The battle against cancer has made me strong. It's like winning a war! When I was diagnosed, I was told by doctors my kidney, liver and other organs could fail. It was tough. I didn't know if I could save my life. But I was positive, and because of that, the doctor told me that I would be a man who would never have cancer.
I have stopped having goals. If you have many goals, and you don't reach your goals, it is very upsetting, so I just think of keeping it simple, working hard and going and playing the game. But I know there are going to be very important series for Indian cricket. I will just try my best to be in my fittest form.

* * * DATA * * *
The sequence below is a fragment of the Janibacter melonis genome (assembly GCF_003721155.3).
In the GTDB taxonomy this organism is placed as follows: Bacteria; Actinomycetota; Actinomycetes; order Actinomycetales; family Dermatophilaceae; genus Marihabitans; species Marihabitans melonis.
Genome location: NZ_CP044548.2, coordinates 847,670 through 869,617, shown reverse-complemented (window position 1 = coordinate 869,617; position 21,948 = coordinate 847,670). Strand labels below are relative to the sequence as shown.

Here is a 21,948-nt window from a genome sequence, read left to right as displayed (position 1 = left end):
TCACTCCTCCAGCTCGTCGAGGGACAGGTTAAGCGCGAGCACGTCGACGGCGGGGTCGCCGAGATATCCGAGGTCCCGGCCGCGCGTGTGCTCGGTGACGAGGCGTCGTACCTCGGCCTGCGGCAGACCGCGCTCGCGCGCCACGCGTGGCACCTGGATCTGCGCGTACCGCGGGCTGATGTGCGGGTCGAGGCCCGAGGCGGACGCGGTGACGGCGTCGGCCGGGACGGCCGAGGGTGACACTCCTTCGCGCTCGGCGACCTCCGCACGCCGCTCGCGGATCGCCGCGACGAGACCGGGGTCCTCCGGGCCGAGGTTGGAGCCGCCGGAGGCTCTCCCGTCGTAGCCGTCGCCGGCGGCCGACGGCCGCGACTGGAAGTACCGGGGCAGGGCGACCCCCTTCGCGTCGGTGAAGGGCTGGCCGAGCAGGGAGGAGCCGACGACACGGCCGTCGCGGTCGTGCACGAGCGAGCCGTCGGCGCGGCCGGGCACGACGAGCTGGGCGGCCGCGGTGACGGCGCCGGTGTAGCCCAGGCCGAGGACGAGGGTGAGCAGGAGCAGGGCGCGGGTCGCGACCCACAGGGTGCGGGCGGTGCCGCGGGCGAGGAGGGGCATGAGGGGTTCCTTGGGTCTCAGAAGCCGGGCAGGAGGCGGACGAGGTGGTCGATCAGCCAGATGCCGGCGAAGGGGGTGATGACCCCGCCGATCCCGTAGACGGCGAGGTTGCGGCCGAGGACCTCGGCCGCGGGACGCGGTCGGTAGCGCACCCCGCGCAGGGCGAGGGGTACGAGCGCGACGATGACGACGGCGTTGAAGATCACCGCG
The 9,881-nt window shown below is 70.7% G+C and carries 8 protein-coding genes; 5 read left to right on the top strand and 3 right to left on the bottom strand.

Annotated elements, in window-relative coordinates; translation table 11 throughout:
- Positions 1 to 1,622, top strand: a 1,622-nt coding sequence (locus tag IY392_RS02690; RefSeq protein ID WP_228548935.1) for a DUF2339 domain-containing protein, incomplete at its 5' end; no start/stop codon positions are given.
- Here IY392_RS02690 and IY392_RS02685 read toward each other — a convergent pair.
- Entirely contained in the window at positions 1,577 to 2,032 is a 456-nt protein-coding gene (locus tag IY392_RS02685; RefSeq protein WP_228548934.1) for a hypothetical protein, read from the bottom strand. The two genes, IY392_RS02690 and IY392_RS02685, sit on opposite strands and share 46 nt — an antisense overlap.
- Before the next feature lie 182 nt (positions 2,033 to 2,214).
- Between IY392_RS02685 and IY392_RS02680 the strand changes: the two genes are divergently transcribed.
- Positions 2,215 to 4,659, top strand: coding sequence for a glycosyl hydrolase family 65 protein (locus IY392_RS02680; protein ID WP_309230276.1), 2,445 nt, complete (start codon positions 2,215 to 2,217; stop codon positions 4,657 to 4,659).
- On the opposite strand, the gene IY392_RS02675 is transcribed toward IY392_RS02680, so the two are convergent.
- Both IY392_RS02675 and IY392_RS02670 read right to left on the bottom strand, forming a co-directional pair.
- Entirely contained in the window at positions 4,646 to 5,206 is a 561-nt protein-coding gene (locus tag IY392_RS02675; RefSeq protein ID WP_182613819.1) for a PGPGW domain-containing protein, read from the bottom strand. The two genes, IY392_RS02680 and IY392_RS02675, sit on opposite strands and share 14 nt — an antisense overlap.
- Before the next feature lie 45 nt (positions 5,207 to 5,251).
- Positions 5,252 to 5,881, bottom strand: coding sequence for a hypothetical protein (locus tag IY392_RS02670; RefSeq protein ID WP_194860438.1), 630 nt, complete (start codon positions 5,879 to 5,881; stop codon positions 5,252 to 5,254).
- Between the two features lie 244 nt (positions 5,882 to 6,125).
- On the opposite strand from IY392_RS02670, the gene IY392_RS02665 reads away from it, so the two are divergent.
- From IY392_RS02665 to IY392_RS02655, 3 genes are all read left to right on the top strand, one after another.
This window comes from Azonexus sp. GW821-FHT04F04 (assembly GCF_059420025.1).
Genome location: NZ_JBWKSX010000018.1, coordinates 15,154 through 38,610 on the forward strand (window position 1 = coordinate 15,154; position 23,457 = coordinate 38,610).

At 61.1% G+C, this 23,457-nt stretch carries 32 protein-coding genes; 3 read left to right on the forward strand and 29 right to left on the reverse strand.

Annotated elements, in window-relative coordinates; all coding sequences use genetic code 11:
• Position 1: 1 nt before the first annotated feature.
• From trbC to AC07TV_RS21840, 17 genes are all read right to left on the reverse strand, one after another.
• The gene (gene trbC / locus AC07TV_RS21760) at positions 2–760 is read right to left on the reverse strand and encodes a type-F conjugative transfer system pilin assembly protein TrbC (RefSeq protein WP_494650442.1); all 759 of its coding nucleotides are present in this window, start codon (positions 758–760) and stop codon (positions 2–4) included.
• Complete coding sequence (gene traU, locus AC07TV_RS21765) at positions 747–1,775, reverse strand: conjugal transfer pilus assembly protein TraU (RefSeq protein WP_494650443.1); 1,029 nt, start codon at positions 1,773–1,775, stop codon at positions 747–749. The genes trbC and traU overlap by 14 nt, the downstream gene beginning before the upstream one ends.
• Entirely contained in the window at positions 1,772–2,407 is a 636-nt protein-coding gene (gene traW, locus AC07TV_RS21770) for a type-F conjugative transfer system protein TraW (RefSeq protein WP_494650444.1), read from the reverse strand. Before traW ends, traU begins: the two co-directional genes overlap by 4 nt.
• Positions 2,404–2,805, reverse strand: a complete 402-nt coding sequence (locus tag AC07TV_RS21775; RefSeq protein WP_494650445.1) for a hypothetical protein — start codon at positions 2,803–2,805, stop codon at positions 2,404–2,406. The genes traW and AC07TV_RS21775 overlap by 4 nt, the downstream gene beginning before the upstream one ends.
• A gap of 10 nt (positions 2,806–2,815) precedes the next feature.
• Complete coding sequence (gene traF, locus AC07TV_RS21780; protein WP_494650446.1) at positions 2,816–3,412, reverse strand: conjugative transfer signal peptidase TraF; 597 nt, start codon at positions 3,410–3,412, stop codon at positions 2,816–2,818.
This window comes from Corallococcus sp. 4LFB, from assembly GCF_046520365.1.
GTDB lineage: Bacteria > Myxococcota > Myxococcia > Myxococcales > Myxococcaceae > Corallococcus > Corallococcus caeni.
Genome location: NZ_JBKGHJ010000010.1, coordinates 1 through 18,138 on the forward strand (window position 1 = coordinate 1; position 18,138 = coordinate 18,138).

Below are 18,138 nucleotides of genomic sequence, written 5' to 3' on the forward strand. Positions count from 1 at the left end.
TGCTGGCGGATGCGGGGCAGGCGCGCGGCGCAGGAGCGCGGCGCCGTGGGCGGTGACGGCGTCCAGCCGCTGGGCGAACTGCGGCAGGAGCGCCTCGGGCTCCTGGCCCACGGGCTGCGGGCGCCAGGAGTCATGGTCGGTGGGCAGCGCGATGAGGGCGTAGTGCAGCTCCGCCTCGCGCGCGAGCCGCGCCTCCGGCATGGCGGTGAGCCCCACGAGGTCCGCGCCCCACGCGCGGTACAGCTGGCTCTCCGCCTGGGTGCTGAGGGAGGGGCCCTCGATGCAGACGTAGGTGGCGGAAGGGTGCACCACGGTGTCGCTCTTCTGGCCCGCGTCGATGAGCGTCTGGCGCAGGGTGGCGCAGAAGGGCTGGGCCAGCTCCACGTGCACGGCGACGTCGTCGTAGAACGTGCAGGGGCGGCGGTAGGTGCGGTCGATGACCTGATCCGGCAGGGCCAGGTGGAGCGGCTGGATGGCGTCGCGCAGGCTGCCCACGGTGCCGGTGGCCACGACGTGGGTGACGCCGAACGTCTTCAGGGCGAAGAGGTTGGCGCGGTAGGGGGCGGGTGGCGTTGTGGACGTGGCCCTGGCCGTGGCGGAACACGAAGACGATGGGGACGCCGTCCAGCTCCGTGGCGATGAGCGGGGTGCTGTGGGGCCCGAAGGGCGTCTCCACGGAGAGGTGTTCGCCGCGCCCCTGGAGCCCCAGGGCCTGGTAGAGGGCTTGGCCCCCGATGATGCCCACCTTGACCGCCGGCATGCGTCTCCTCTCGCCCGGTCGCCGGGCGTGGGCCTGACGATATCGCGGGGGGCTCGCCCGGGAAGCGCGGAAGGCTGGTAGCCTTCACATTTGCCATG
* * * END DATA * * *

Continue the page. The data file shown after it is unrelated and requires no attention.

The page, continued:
Cancer has taught me a lot of things. Maybe it is the best thing that has happened to me. I can't say right now, but maybe some years down the line, I would realise. When I was taking chemotherapy, there were a lot of elderly patients, and that would inspire me. I thought, 'If they can be cured, why can't I be?'
Being the vice-captain, you see a lot of things on the field. You have to try and help the captain as much as you can and lead by example on the field. Small things like getting a run-out or taking a catch makes the other boys try and lift their standards. So yes, I do have an important role, even if I'm not captain.